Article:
Florence Foster Jenkins – Film Review by Pat V.
Director: Stephen Frears
Writer: Nicholas Martin
Stars: Rebecca Ferguson, Meryl Streep, Hugh Grant
Stephen Frears’ latest film tells the story of Florence Foster Jenkins, a New York heiress, who dreamed of being a famous opera singer and was not going to let a small matter like her terrible voice stand in her way. The title role stars Meryl Streep, who has already shown off her musical talents in Mamma Mia, Rikki and the Flash and Sondheim’s Into the Woods. Here, however, Streep rise to the challenge of singing constantly and stridently off key in the manner of her subject. The film could be called Till the Flat Lady Sings!
Following, by just a few weeks, the Dublin release of Xavier Giannoli’s excellent film, Marguerite, which also tells Florence’s story, (transposing it to a French setting) Frear’s version is hugely entertaining. Predictably, Streep gives a stellar performance but, overall, the film lacks the subtlety and pathos created by Giannoli and the spectacular Catherine Frot in the role of Marguerite.
This film covers the last year of Florence Foster Jenkins’ life. A life long patron of the arts, we meet her first at The Verdi Club, an exclusive gathering she organised, where her husband, St. Clair Bayfield, a second-rate English actor (played by Hugh Grant, grimacing and pouting in his usual mannered style), recited speeches from Shakespeare and Florence presented tableaux vivants and occasionally sang – her rendition of the Song to the Moon from Lakmé is performed with ear-splitting inaccuracy.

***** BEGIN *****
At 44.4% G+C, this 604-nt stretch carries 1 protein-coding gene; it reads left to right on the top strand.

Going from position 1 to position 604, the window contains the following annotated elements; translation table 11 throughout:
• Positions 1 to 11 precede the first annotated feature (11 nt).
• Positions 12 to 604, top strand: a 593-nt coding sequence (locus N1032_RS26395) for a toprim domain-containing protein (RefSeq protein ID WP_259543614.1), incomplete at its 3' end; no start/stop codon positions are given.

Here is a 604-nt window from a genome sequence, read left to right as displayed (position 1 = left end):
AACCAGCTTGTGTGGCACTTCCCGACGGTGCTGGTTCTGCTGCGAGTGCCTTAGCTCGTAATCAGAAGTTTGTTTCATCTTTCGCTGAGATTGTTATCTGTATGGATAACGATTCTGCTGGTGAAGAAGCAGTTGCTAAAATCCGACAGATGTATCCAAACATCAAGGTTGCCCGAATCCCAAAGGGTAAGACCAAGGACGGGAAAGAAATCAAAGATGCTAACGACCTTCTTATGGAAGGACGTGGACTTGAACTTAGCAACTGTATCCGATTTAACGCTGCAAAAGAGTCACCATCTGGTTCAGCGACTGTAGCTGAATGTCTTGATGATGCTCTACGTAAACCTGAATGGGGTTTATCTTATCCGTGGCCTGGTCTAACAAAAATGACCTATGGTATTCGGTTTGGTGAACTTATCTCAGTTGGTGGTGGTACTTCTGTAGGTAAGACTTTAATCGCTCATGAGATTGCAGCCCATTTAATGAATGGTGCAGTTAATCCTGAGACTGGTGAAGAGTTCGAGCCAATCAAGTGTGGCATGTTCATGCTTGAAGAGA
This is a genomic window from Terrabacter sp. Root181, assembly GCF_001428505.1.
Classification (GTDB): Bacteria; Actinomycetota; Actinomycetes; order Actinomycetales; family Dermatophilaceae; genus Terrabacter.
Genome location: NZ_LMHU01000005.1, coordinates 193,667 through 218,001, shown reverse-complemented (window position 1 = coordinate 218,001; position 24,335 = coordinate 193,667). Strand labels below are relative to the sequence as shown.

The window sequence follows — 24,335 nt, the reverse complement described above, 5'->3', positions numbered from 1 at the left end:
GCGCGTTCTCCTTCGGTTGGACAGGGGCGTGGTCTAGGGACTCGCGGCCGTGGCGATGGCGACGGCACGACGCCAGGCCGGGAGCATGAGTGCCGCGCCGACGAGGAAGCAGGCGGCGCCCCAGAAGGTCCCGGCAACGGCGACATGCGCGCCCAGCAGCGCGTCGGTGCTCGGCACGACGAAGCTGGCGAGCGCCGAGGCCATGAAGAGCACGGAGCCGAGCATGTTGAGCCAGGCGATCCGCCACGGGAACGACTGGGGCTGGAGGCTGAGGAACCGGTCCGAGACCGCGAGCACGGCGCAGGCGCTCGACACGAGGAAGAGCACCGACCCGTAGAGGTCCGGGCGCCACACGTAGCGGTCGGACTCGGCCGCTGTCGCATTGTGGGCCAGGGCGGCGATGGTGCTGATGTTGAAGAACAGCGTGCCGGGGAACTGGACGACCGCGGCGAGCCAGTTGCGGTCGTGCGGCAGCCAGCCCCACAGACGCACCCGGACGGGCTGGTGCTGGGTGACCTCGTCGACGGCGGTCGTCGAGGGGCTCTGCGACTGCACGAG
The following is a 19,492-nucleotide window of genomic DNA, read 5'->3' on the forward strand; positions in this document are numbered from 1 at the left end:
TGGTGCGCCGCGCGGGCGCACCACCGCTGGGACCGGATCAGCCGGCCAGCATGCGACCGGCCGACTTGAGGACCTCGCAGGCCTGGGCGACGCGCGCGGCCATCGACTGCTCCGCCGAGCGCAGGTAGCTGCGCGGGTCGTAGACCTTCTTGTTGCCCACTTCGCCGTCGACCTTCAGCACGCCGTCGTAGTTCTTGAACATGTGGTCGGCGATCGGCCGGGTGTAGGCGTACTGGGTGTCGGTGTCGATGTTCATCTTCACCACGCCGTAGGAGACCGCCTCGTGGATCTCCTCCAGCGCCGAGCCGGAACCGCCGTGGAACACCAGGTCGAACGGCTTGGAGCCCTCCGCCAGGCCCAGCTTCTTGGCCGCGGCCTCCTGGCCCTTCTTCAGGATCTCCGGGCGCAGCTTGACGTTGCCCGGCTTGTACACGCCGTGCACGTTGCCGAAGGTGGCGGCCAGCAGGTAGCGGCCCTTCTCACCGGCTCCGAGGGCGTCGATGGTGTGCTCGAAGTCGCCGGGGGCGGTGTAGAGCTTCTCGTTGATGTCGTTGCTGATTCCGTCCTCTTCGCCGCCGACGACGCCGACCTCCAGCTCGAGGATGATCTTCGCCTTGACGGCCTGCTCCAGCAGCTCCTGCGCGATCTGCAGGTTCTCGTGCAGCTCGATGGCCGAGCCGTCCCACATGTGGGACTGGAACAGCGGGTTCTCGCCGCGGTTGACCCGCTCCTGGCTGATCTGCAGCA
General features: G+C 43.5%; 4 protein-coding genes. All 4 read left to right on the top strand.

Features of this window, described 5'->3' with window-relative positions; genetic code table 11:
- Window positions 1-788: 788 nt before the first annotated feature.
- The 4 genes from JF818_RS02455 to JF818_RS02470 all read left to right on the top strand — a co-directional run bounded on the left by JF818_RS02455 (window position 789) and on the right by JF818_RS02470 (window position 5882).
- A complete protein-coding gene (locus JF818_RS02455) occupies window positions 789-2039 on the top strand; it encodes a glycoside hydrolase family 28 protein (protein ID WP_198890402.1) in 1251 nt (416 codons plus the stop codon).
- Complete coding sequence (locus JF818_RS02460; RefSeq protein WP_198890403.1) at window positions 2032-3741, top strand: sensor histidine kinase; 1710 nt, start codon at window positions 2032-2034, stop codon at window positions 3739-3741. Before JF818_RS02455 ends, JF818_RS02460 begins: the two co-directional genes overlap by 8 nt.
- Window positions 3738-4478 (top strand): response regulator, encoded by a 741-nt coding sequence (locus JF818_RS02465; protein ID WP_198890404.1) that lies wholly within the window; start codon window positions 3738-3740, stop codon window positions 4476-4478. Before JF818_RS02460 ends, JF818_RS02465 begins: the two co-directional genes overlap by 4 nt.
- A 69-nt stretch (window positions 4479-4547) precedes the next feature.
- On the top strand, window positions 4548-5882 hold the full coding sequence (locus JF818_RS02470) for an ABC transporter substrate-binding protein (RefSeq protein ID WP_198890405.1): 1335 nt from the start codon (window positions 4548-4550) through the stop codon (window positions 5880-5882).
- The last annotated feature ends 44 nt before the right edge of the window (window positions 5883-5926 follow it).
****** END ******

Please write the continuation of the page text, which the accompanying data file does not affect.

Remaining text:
Undaunted, Foster Jenkins decided to give a concert at Carnegie Hall (which she did in October 1944) in support of American soldiers injured in WW2. To assist her she needed a reliable pianist and after a series of interviews selected Cosmé McMoon (Simon Helberg, who delivers a perfectly modulated performance which should certainly earn him a nomination in the Best Supporting Actor category in next year’s Oscars). Foster Jenkins’ wealth meant that she was shielded by her husband and staff who depended on her financially and who hid from her the bad reviews and negative comments. However, Streep sensitive portrayal rescues her subject from being a mere object of derision and convinces us that the people around her who initially exploited her were won over by her passion and determination and that she was genuinely loved.
Among the cast are Irish actors. Brid Brennan, as her maid, gives a sensitive, low-key performance and John Kavanagh is striking in his cameo role as Arturo Toscanini. Stanley Townsend, too, is impressive as a blustering businessman, Phineas Stark, whose blowsy wife, Agnes (Nina Ariadna) tries to save the day when the Carnegie Hall concert goes off track.
Though Frears paints in broad strokes and his characterisation is less subtle than in Giannoli’s film, Florence Foster Jenkins is greatly enjoyable and Meryl Streep give a memorable performance. You may not come away wanting to hum the massacred tunes, but you certainly won’t forget them in a hurry.
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